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AFLW: Buddy-like arc to Queensland gun's game

Sarah Black  October 13, 2017 6:32 AM

AFLW: The next wave of stars Meet eight players in line to be picked at the 2017 NAB AFLW Draft
The coaches try to snap it out of me. I go, 'Nup, 'Buddy' Franklin kicks on an arc, I can have an arc too'

QUEENSLAND'S Kalinda Howarth always wanted to play a contact sport, but her dad wasn't as keen.

He put his foot down when it came to rugby league, but when a 12-year-old Kalinda asked if she could play football, he relented.

She's now an under-18 state representative and has nominated for the Queensland section of the state-based NAB AFL Women’s Draft on October 18.

"I started playing footy for a school competition in grade seven. I just got asked to come down," Howarth said.

"Dad gave me the all clear to play AFL. He wasn't a fan of AFL, so he was like, 'Oh, it's just a girls' sport, you can play that,'" she said with a wry smile.

A Gold Coast local, the 18-year-old started playing senior footy last year with Coolangatta in the premier division of the QWAFL. She had previously worked her way through junior ranks, first with Southport, then Labrador. 

"The first year was a bit of a challenge with the bigger bodies. In junior footy I used to be able to run the whole field and didn't have a set position, but getting used to being in a set position is like playing representative footy all the time,” she said. 

"I've had some really good mentors, like Leah Kaslar and Selina Goodman, a few Brisbane Lions girls at Coolangatta who really set the tone and standard.

"I pretty much stay at half-forward most of the time, but I do get thrown around a little bit. I enjoy getting up the ground but also pushing hard forward because I do like to kick goals."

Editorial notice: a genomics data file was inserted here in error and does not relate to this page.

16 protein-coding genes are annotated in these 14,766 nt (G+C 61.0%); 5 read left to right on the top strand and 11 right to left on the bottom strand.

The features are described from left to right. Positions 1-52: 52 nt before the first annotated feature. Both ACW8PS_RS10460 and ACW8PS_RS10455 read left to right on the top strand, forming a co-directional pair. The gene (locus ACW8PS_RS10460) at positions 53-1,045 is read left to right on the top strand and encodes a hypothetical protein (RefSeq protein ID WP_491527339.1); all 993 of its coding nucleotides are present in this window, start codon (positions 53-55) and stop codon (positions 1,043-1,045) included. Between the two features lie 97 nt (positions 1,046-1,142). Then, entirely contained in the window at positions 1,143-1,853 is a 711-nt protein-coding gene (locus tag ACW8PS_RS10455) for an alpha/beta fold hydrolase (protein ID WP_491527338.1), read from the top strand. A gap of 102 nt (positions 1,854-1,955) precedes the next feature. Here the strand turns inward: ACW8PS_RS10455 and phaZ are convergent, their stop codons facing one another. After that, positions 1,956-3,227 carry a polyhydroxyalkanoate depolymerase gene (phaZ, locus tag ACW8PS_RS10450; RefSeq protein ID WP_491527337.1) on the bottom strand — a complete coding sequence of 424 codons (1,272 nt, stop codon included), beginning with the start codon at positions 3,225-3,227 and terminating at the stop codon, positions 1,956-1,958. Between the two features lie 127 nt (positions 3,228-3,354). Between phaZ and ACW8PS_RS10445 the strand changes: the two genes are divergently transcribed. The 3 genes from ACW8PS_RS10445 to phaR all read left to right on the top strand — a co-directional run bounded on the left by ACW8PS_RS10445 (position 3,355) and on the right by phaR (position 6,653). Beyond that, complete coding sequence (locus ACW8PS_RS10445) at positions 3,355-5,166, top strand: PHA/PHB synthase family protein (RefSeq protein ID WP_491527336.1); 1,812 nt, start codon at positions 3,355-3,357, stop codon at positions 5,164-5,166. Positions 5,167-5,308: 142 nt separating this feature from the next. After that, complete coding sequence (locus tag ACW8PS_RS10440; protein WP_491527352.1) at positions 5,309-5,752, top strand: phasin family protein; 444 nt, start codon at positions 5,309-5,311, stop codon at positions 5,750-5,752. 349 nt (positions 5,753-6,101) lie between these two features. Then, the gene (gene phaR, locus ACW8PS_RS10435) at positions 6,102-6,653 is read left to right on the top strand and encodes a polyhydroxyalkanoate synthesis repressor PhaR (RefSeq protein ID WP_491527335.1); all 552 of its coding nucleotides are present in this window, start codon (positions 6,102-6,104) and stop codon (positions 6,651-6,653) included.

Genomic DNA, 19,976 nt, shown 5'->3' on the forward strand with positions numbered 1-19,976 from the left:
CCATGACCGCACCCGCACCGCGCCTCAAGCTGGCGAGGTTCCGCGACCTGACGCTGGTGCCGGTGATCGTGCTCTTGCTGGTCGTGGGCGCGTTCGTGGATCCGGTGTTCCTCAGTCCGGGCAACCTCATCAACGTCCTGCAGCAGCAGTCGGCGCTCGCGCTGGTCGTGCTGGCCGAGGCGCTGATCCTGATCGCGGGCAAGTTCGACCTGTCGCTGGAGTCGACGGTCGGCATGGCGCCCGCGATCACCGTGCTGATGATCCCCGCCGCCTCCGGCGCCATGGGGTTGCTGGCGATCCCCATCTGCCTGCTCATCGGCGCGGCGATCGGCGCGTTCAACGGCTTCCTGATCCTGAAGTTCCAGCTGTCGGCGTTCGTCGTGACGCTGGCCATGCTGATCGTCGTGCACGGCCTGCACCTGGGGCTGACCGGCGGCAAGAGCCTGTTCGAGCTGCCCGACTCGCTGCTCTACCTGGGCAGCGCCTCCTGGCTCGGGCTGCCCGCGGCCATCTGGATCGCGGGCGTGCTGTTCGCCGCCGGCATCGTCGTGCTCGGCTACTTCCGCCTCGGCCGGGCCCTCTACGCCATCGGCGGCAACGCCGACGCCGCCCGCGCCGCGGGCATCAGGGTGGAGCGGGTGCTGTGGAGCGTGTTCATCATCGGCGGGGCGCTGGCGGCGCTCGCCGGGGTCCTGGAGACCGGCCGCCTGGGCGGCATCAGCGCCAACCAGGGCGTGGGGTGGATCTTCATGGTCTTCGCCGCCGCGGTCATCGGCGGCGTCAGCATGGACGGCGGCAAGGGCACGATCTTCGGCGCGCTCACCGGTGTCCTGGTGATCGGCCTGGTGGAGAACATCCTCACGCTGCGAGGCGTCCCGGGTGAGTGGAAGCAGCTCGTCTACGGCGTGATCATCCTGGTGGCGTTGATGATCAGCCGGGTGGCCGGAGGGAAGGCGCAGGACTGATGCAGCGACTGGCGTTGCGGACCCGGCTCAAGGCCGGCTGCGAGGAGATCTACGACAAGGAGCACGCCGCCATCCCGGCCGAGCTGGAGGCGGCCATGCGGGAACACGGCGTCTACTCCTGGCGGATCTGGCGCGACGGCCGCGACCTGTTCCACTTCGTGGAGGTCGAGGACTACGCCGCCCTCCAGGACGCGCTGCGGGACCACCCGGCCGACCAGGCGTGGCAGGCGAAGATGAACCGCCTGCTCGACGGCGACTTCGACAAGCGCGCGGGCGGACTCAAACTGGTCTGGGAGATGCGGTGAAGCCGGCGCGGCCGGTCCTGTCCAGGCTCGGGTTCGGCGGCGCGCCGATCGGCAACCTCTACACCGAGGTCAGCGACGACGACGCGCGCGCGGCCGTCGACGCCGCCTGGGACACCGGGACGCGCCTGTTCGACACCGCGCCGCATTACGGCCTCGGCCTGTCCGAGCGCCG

She said the first AFLW season benefited the whole QWAFL competition, with Brisbane Lions-listed players bringing greater professionalism back to their state league clubs. 

"Before we wouldn't even do a warm-up or cool-down. Now we have the full intensive warm-up the Brisbane girls run,” Howarth said.

"They're not just focused on themselves and improving as individuals, they're trying to make everyone come up to the same standards, which is great. 

"We even had a couple of other Brisbane girls go from our club to Wilston Grange to lift their standards because they were a struggling club." 

Howarth certainly loves her footy, working full-time at the Gold Coast Suns as a community programs trainee. 

She works closely with Queensland under-18 coach Michael Gugliotta, the community manager at the Suns. Together, they were involved in the Suns' bid for an AFLW licence, with Howarth even flying to Melbourne to make a presentation to the AFL Executive. The Suns were successful and will join the AFLW competition in 2020.

"Kalinda has a bit of 'X-factor',"Gugliotta said. 

"She's got a lot of poise, so while she's not the quickest, she gets that five metres on her opponent. Couple that with her elite skills, she's brilliant. 

"I manage her day-to-day at the Suns. Kalinda can be a little bit outwardly blasé, but there's so much hard work that goes on behind the scenes. She's in the gym every day." 

A member of the NAB AFL Women's academy, Howarth said the experience has been eye-opening, with girls shown the professional standards required for elite football.

"What the boys have been able to have access to all this time, we're getting access to it too. I speak with a smile on my face every time. We got given footy boots and mouthguards – everything, in fact. It's just incredible."

A self-confessed "tricky" forward, Howarth loves doing the unexpected on the field.

"I try to think outside the box when I play, just do everything opposite to what a normal player would do. My idol is Swans forward Lance Franklin, because we both kick on an arc.

"The coaches try to snap it out of me. I go, 'Nup, 'Buddy' Franklin kicks on an arc, I can have an arc too'."

When asked whether she liked watching now-retired Cats and Giants forward Steve Johnson, another "tricky" forward, Howarth reluctantly drew comparisons.

"I guess in a sense I am a bit like 'Stevie J'. I never would like to admit it – I'm a Hawks supporter,” she said.

"I guess if you'd describe me as a player, it would probably be him, because I get up and about and I get a bit chirpy. 

"Oh, I don't like that," she said with a laugh.

The NAB AFL Women's Draft will be held in Melbourne on October 18, with a live stream on AFL.com.au/womens from 12pm.